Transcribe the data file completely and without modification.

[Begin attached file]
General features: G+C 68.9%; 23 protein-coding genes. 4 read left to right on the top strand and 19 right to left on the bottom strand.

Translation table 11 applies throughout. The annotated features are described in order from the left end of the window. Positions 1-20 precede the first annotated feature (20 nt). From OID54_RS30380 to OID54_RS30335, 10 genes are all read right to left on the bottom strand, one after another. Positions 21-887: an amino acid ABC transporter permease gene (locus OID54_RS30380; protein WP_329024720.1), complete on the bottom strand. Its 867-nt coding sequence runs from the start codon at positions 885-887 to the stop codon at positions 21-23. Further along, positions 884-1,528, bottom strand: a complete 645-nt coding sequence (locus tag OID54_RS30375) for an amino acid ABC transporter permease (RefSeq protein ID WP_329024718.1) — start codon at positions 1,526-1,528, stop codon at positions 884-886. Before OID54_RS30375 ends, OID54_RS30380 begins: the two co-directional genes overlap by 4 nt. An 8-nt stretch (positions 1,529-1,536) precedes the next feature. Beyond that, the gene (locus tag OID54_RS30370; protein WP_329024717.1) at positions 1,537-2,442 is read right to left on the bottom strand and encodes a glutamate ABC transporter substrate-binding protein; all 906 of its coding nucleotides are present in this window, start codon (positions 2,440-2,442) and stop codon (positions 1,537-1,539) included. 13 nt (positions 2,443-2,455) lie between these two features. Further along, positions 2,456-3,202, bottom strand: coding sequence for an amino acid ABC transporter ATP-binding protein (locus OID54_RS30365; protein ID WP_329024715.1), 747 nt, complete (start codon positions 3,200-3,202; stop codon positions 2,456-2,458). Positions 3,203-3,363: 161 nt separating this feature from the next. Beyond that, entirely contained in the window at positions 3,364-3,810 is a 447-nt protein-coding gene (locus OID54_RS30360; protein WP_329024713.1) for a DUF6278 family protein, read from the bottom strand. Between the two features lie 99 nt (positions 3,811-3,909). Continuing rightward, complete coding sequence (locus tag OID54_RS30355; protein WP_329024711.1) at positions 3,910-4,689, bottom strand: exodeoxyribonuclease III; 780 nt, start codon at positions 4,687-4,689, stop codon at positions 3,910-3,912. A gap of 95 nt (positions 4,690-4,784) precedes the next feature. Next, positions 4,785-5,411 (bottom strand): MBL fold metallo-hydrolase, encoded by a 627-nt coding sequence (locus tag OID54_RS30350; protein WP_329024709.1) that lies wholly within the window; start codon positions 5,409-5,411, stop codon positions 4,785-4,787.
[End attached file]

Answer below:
General features: G+C 68.9%; 23 protein-coding genes. 4 read left to right on the top strand and 19 right to left on the bottom strand.

Translation table 11 applies throughout. The annotated features are described in order from the left end of the window. Positions 1-20 precede the first annotated feature (20 nt). From OID54_RS30380 to OID54_RS30335, 10 genes are all read right to left on the bottom strand, one after another. Positions 21-887: an amino acid ABC transporter permease gene (locus OID54_RS30380; protein WP_329024720.1), complete on the bottom strand. Its 867-nt coding sequence runs from the start codon at positions 885-887 to the stop codon at positions 21-23. Further along, positions 884-1,528, bottom strand: a complete 645-nt coding sequence (locus tag OID54_RS30375) for an amino acid ABC transporter permease (RefSeq protein ID WP_329024718.1) — start codon at positions 1,526-1,528, stop codon at positions 884-886. Before OID54_RS30375 ends, OID54_RS30380 begins: the two co-directional genes overlap by 4 nt. An 8-nt stretch (positions 1,529-1,536) precedes the next feature. Beyond that, the gene (locus tag OID54_RS30370; protein WP_329024717.1) at positions 1,537-2,442 is read right to left on the bottom strand and encodes a glutamate ABC transporter substrate-binding protein; all 906 of its coding nucleotides are present in this window, start codon (positions 2,440-2,442) and stop codon (positions 1,537-1,539) included. 13 nt (positions 2,443-2,455) lie between these two features. Further along, positions 2,456-3,202, bottom strand: coding sequence for an amino acid ABC transporter ATP-binding protein (locus OID54_RS30365; protein ID WP_329024715.1), 747 nt, complete (start codon positions 3,200-3,202; stop codon positions 2,456-2,458). Positions 3,203-3,363: 161 nt separating this feature from the next. Beyond that, entirely contained in the window at positions 3,364-3,810 is a 447-nt protein-coding gene (locus OID54_RS30360; protein WP_329024713.1) for a DUF6278 family protein, read from the bottom strand. Between the two features lie 99 nt (positions 3,811-3,909). Continuing rightward, complete coding sequence (locus tag OID54_RS30355; protein WP_329024711.1) at positions 3,910-4,689, bottom strand: exodeoxyribonuclease III; 780 nt, start codon at positions 4,687-4,689, stop codon at positions 3,910-3,912. A gap of 95 nt (positions 4,690-4,784) precedes the next feature. Next, positions 4,785-5,411 (bottom strand): MBL fold metallo-hydrolase, encoded by a 627-nt coding sequence (locus tag OID54_RS30350; protein WP_329024709.1) that lies wholly within the window; start codon positions 5,409-5,411, stop codon positions 4,785-4,787.